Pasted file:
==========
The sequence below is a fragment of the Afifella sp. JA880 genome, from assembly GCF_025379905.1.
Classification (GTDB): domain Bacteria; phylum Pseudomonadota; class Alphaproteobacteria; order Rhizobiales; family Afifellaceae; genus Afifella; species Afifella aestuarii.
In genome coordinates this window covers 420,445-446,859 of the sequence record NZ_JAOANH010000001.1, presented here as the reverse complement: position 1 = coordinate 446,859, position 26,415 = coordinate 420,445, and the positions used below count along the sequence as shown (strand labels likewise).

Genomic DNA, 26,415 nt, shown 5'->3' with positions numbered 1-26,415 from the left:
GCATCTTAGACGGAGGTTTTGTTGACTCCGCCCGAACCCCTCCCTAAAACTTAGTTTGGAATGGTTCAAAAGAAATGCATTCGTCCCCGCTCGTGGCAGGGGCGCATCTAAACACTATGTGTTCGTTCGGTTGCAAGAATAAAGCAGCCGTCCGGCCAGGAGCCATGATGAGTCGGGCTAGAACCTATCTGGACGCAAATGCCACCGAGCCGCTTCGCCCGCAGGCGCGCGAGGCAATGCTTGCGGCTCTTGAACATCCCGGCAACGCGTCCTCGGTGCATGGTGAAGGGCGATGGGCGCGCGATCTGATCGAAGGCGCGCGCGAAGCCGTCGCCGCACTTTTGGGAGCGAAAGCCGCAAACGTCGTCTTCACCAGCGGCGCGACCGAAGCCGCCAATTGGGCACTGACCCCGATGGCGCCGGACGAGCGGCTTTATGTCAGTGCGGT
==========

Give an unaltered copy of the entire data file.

The sequence below is a fragment of the Afifella sp. JA880 genome, from assembly GCF_025379905.1.
Classification (GTDB): domain Bacteria; phylum Pseudomonadota; class Alphaproteobacteria; order Rhizobiales; family Afifellaceae; genus Afifella; species Afifella aestuarii.
In genome coordinates this window covers 420,445-446,859 of the sequence record NZ_JAOANH010000001.1, presented here as the reverse complement: position 1 = coordinate 446,859, position 26,415 = coordinate 420,445, and the positions used below count along the sequence as shown (strand labels likewise).

Genomic DNA, 26,415 nt, shown 5'->3' with positions numbered 1-26,415 from the left:
GCATCTTAGACGGAGGTTTTGTTGACTCCGCCCGAACCCCTCCCTAAAACTTAGTTTGGAATGGTTCAAAAGAAATGCATTCGTCCCCGCTCGTGGCAGGGGCGCATCTAAACACTATGTGTTCGTTCGGTTGCAAGAATAAAGCAGCCGTCCGGCCAGGAGCCATGATGAGTCGGGCTAGAACCTATCTGGACGCAAATGCCACCGAGCCGCTTCGCCCGCAGGCGCGCGAGGCAATGCTTGCGGCTCTTGAACATCCCGGCAACGCGTCCTCGGTGCATGGTGAAGGGCGATGGGCGCGCGATCTGATCGAAGGCGCGCGCGAAGCCGTCGCCGCACTTTTGGGAGCGAAAGCCGCAAACGTCGTCTTCACCAGCGGCGCGACCGAAGCCGCCAATTGGGCACTGACCCCGATGGCGCCGGACGAGCGGCTTTATGTCAGTGCGGT